President George W. Bush, under fire for the government’s slow response to Hurricane Katrina, heads for waterlogged New Orleans today for his third photo op in two weeks.
During his visit, the president will survey the damage to the city by air and in military vehicles on the ground before making two stops in Gulfport, Mississippi, which was also pummeled when Katrina hit on August 29.
In recent days, Bush has dispatched Vice President Dick Cheney and Cabinet officials to survey the damage and to counter continued criticism that the administration’s response to the storm has been slow and inadequate.
Polls show Americans were deeply unhappy with federal, state and local officials, who they said moved too slowly to help.
Bush personally took a big hit. A Newsweek survey found just 38 percent of those polled approved of Bush’s performance, the lowest rating of his presidency.
On Sunday, the president visited a base camp for hundreds of firefighters from around the country, including New Yorkers marking the fourth anniversary of the September 11 attacks. They had come to help with rescue and recovery efforts in this latest disaster.
“Television doesn’t do it justice, I mean the magnitude of the challenge is almost indescribable,” said White House chief of staff Andrew Card, who accompanied Bush.
Bush spent the night aboard the warship USS Iwo Jima, docked near New Orleans’ once-lively downtown. Largely evacuated of its residents, the struggling city is now occupied by soldiers, police and emergency personnel.
Parts of the city remain swamped by contaminated water, officials continue the search for dead bodies and most of city’s 450,000 residents are scattered across the United States in shelters and the homes of friends and family.
About one million people from Louisiana, Mississippi and Alabama were displaced by the storm and many families have been separated.
The National Center for Missing and Exploited Children said 1,600 children were listed as missing by their parents, or were seeking their families.
Within New Orleans, boat teams navigated the flooded streets of the worst-hit neighborhoods, using axes to break into the attics of homes. Helicopters spun overhead all day, but there were no signs of rooftop rescues in the continued hunt for hurricane victims.
The death toll has climbed past 400, making it one of the deadliest hurricanes in the United States in a century. But the figure was far lower than initial estimates that thousands had died in New Orleans alone.
“We didn’t lose as many lives as had been predicted, although we’re still in the process of finding those we lost,” Louisiana Gov. Kathleen Blanco said.
Louisiana raised its official death count to 197 on Sunday. Mississippi, the other hardest hit state, had 211 confirmed killed. There were also fatalities, though much lower numbers, in Alabama and Florida.
The storm could also be the costliest natural disaster in U.S. history. Estimates range from $100 billion to $200 billion. Congress has approved $62.3 billion so far for hurricane relief.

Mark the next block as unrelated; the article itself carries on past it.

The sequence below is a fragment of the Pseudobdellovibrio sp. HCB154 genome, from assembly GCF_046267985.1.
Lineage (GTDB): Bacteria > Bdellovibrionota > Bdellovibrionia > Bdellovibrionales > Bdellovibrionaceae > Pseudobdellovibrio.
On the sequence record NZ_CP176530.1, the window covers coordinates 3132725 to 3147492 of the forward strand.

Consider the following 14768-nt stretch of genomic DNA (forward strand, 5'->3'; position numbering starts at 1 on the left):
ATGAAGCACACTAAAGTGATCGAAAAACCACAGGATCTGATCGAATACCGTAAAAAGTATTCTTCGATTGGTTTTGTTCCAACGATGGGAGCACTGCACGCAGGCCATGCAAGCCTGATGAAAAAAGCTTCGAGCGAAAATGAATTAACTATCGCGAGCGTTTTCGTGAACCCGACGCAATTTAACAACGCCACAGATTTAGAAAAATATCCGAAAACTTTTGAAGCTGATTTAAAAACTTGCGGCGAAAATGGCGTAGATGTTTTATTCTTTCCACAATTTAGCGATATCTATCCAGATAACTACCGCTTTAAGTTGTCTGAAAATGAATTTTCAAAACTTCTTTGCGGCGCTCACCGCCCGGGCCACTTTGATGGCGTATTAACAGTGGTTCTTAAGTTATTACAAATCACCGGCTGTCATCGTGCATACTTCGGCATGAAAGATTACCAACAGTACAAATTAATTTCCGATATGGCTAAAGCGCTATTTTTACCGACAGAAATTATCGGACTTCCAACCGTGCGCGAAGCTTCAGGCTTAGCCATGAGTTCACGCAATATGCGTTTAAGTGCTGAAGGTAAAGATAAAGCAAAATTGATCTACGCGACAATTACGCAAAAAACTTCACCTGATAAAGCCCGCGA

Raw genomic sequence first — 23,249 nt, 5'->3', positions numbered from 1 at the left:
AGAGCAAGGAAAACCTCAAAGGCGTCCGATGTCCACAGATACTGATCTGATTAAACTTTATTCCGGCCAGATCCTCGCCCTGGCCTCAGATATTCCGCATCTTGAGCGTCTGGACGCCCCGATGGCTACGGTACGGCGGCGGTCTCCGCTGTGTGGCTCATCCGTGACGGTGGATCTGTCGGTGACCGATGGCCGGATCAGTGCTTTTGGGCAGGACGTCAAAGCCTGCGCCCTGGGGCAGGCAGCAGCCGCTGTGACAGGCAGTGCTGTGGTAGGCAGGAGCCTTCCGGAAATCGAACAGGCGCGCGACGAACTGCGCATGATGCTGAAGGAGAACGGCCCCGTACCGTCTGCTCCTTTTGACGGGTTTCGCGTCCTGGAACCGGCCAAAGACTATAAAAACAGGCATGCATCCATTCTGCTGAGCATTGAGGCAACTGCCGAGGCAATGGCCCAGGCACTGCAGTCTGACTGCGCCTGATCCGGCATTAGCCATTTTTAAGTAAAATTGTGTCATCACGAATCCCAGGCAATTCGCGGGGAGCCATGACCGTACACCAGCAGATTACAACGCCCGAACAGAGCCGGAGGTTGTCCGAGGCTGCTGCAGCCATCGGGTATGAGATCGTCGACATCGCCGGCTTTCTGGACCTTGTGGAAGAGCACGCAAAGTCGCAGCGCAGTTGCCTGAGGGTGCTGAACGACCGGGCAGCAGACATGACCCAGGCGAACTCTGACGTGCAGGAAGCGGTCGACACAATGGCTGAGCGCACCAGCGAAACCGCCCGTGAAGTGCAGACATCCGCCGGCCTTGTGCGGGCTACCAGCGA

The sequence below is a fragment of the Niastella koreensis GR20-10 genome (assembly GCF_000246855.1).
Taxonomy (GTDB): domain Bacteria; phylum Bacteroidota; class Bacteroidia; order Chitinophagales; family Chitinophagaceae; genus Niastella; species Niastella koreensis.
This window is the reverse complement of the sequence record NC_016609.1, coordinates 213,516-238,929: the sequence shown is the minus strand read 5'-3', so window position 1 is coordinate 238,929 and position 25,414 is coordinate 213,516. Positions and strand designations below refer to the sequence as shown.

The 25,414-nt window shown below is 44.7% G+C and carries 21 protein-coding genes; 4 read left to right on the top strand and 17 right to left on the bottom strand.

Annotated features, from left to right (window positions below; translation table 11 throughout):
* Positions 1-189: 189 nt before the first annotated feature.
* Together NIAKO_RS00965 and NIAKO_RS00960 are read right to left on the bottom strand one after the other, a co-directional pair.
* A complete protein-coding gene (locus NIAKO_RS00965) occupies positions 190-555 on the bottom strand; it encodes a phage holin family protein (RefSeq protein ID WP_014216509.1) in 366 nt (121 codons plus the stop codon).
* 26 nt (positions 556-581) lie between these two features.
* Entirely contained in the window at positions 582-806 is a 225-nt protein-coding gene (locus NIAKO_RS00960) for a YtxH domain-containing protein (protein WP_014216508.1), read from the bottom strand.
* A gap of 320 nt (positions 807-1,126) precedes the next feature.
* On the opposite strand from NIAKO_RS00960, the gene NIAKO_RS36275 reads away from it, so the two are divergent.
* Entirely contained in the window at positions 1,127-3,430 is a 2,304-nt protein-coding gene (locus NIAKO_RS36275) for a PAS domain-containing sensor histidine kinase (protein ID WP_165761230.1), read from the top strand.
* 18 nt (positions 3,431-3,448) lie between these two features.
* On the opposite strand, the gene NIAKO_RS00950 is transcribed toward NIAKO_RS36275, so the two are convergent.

In devastated coastal Mississippi, where some towns were flattened, residents trying to pick up the pieces had another battle on their hands.
“The pitiful thing here is that insurance companies are trying to stiff us,” said Eve Jaspers, a Mississippi deputy sheriff, who did not buy flood coverage because her house was built on high land.
“They’re telling me this was flood damage,” she said. “The walls fell out. The front door is in the garage, God knows where the garage door is. It was clearly a small tornado.”
Amid the devastation, however, there were signs of hope.
Thousands of residents who had refused to leave New Orleans, despite an evacuation order and the threat of forced removal, were being allowed to stay.
“We’re not forcing anyone out of their homes,” New Orleans Police Capt. Marlon Defillo said. “The people are in violation of a mandatory evacuation order. (But) we will not physically force people out of their homes.”
He declined to say if it marked a permanent change in policy, but it appeared to have spared the already humbled city the spectacle of residents being pulled from their dwellings in restraints or at gunpoint, though police had said only minimal force would have been used had it come to that.
Business owners were being allowed back into downtown New Orleans to visit their property, though they were told they could not stray beyond the central business district.
Health officials on Monday were to begin spraying for flies and mosquitoes to minimize the risk of disease being carried by the insects, a step toward making the city habitable again.
Northrop Grumman Corp. , the largest manufacturing employer in Louisiana and Mississippi, put out a call for thousands of ship builders to return to work if possible on Monday at New Orleans and Pascagoula, Mississippi, shipyards.
Gary LaFarge, head of the Port of New Orleans, said the damage suffered by the facility was not as bad as feared, and it could be back to normal in four to five months. Twenty percent of U.S. imports and exports pass through the port, a source of jobs for 100,000 in the region.
There had been fears the water that drowned New Orleans was full of toxic chemicals and waste. The New Orleans Times-Picayune reported tests showed waters did not contain concentrations of chemicals high enough to pose a threat to human health. But it said fecal bacteria was a danger and so much salt water flowed into the city that lawns may not recover for some time.